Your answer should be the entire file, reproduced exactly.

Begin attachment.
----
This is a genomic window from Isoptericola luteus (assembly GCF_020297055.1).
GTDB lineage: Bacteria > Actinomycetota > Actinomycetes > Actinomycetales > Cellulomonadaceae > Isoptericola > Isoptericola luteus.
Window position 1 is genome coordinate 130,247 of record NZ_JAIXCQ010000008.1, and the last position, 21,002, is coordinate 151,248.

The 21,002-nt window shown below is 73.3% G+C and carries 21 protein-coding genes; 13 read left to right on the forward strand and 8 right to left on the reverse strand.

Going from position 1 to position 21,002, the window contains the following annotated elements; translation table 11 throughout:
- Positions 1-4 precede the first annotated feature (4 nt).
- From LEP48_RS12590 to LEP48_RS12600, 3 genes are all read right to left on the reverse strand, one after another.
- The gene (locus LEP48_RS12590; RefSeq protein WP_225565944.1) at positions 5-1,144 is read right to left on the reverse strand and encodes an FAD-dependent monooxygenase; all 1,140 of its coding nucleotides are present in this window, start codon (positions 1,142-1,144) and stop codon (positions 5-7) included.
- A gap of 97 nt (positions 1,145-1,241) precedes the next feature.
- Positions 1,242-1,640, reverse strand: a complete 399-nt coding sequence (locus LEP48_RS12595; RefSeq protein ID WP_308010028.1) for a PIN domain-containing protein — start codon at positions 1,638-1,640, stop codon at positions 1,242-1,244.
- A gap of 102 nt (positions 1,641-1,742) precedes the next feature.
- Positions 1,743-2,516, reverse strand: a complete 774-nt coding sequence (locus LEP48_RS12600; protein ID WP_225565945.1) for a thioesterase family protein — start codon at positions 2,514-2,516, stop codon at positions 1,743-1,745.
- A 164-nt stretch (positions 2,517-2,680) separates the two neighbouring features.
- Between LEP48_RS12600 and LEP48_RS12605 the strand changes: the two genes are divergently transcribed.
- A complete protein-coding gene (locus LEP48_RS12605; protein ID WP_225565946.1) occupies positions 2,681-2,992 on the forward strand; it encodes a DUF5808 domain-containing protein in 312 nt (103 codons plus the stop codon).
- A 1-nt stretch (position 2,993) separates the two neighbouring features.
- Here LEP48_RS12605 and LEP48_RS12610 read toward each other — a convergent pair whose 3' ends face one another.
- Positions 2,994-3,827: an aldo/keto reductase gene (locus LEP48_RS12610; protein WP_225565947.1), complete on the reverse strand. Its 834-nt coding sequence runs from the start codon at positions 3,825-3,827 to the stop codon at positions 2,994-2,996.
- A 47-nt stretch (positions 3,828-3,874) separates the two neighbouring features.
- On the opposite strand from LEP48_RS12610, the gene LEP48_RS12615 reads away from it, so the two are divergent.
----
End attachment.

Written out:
This is a genomic window from Isoptericola luteus (assembly GCF_020297055.1).
GTDB lineage: Bacteria > Actinomycetota > Actinomycetes > Actinomycetales > Cellulomonadaceae > Isoptericola > Isoptericola luteus.
Window position 1 is genome coordinate 130,247 of record NZ_JAIXCQ010000008.1, and the last position, 21,002, is coordinate 151,248.

The 21,002-nt window shown below is 73.3% G+C and carries 21 protein-coding genes; 13 read left to right on the forward strand and 8 right to left on the reverse strand.

Going from position 1 to position 21,002, the window contains the following annotated elements; translation table 11 throughout:
- Positions 1-4 precede the first annotated feature (4 nt).
- From LEP48_RS12590 to LEP48_RS12600, 3 genes are all read right to left on the reverse strand, one after another.
- The gene (locus LEP48_RS12590; RefSeq protein WP_225565944.1) at positions 5-1,144 is read right to left on the reverse strand and encodes an FAD-dependent monooxygenase; all 1,140 of its coding nucleotides are present in this window, start codon (positions 1,142-1,144) and stop codon (positions 5-7) included.
- A gap of 97 nt (positions 1,145-1,241) precedes the next feature.
- Positions 1,242-1,640, reverse strand: a complete 399-nt coding sequence (locus LEP48_RS12595; RefSeq protein ID WP_308010028.1) for a PIN domain-containing protein — start codon at positions 1,638-1,640, stop codon at positions 1,242-1,244.
- A gap of 102 nt (positions 1,641-1,742) precedes the next feature.
- Positions 1,743-2,516, reverse strand: a complete 774-nt coding sequence (locus LEP48_RS12600; protein ID WP_225565945.1) for a thioesterase family protein — start codon at positions 2,514-2,516, stop codon at positions 1,743-1,745.
- A 164-nt stretch (positions 2,517-2,680) separates the two neighbouring features.
- Between LEP48_RS12600 and LEP48_RS12605 the strand changes: the two genes are divergently transcribed.
- A complete protein-coding gene (locus LEP48_RS12605; protein ID WP_225565946.1) occupies positions 2,681-2,992 on the forward strand; it encodes a DUF5808 domain-containing protein in 312 nt (103 codons plus the stop codon).
- A 1-nt stretch (position 2,993) separates the two neighbouring features.
- Here LEP48_RS12605 and LEP48_RS12610 read toward each other — a convergent pair whose 3' ends face one another.
- Positions 2,994-3,827: an aldo/keto reductase gene (locus LEP48_RS12610; protein WP_225565947.1), complete on the reverse strand. Its 834-nt coding sequence runs from the start codon at positions 3,825-3,827 to the stop codon at positions 2,994-2,996.
- A 47-nt stretch (positions 3,828-3,874) separates the two neighbouring features.
- On the opposite strand from LEP48_RS12610, the gene LEP48_RS12615 reads away from it, so the two are divergent.